A Classic Bergman Wet: The Fontinalis Fin

This is a fly with a great backstory.

The Fontinalis Fin Wet Fly

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Hook: 6-16 (this is a 1x short, 2x strong Orvis 1641 size 10)
Thread: Black
Tail: White hackle fibers
Body: Orange wool with fine gold tinsel rib
Throat: Furnace hackle fibers
Wing: Orange mallard married to a thin strip of black or natural grey mallard, then a slightly thicker strip of white mallard

The old-timers up in Maine (or down East, if you’re going for authenticity) who were fishing for brookies thought their quarry was highly territorial. So after they creeled a fish, they’d clip off one of the fins and use it for bait. And what an attractive bait it was: shiny, deep orange, contrasted against dramatic black and white bands.

An enterprising fly tyer named Phil Armstrong realized he could replicate this bait in the form of a married-quill wing wet fly. And thus was born the Fontinalis Fin. “Fontinalis” from the second half of the brook trout’s taxonomic name, Salvelinus fontinalis. “Fin” for rather obvious reasons. What a brilliant concept.

The real McCoy

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While it’s tempting to look at the flies featured in the color plates of Berman’s Trout (this fly appears on plate 10) as more of an exercise in tying legerdemain than practical fish catchers, I can tell you from experience that this fly does work. It’s pretty simple as far as married quill wings go, and the rest of the pattern is something anyone with basic tying skills can do.

Tying notes: If you’ve never tied a quill wing, don’t start. Your first quill wing can be the fly-tying equivalent of the Bataan Death March. While I was kidding (mostly) about not starting, I think it took me over a half hour to tie my first quill wing — and that was accompanied by a generous use of rather colorful language. Once you get it, though, the process becomes easier. I’m often asked at classes and demos, ‘How do you glue the different quill sections together?” You don’t. The edges of quill fibers are like velcro — they stick together quite nicely. There’s a specific technique to matching quills (the wings should be a mirror reflection of one another) and marrying the sections. Perhaps someday I’ll post them. In the meantime, you can probably find a good how-to by doing a web search. Also, the quill wings should sit a little higher on the shank so as to not hide the body; I was in a rush to finish this fly, so I plead sloth.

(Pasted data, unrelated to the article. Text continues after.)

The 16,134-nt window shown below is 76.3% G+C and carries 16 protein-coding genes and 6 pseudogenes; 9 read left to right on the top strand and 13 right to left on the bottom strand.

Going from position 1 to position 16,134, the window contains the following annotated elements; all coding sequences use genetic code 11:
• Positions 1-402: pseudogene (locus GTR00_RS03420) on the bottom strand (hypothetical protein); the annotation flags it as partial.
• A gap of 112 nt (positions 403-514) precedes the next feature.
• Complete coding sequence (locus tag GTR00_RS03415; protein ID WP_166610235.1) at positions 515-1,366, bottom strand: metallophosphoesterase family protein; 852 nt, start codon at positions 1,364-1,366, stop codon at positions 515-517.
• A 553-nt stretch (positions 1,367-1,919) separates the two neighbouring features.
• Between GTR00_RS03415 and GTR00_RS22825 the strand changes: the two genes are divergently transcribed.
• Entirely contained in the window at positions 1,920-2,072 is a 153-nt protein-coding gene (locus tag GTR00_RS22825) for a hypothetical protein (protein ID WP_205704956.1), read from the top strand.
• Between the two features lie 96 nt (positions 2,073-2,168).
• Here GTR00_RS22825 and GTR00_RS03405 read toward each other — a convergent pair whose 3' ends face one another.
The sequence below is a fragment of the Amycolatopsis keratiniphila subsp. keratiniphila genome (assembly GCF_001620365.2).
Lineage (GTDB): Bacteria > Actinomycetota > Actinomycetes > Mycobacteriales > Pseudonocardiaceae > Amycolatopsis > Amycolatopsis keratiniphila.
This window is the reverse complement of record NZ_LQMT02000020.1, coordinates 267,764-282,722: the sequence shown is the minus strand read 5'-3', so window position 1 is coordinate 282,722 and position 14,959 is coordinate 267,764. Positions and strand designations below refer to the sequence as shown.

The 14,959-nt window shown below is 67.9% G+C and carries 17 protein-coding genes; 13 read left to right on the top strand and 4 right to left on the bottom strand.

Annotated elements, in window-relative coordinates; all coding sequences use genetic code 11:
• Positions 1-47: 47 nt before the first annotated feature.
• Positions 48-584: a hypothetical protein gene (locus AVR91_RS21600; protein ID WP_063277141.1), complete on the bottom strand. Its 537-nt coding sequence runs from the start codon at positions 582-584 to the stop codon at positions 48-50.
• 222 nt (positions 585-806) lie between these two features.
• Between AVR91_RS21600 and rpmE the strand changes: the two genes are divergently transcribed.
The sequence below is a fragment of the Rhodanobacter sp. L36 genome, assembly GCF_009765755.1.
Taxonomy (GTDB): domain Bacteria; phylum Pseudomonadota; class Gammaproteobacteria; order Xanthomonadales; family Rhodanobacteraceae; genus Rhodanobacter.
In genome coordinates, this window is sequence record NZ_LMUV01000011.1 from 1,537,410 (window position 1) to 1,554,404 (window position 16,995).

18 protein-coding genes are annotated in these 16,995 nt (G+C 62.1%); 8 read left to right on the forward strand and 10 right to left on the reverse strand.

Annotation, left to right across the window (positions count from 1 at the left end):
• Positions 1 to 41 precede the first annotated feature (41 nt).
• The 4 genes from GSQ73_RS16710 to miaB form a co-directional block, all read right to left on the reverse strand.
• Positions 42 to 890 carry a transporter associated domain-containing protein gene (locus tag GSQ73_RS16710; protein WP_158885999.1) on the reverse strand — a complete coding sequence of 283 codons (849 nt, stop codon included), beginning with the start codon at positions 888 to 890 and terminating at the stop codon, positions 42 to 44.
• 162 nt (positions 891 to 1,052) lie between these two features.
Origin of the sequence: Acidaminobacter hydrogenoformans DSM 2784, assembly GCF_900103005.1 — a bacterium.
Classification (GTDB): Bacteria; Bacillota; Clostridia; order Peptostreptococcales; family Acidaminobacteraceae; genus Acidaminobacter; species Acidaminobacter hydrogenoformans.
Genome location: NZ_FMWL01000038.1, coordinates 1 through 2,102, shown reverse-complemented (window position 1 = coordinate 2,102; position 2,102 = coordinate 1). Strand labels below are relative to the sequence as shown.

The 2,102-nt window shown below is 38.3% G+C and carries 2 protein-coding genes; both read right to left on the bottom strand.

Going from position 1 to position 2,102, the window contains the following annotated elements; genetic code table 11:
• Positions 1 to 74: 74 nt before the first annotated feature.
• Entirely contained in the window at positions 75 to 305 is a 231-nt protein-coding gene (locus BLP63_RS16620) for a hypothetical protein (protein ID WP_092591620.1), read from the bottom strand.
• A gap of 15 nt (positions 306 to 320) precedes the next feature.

2 comments on “A Classic Bergman Wet: The Fontinalis Fin

  1. Spent yesterday at the Elderege Fly Shop in York, Maine at a seminar learning how to tie these old classic wets from Don Bastian. FANTASTIC day! It is truly a PIA at times getting the wings to sit square on the hook. Definitely have to learn and trust the mechanics. He was masterful at showing us how. I had to leave a little early for a meeting back in Boston with a new client. This was the fly I missed tying. If I’m lucky, I have the materials and will be able to give it a go today, while everything is fresh in my mind.

    I have a feeling several of these style flies will find their way into my fly boxes.

    Cheers,
    John

    • Steve Culton says:

      Don ties incredibly beautiful flies. I saw him a few years ago at Marlborough.

      Quill wings are one of those things where once you get it, it suddenly becomes exponentially easier. I’m sure being taught in person shortens the learning curve, too. Lastly, I find that some quill sections (like flatwing saddles) just refuse to behave. I send those into the bin right quick.

      I have some more Bergman wet flies coming soon.

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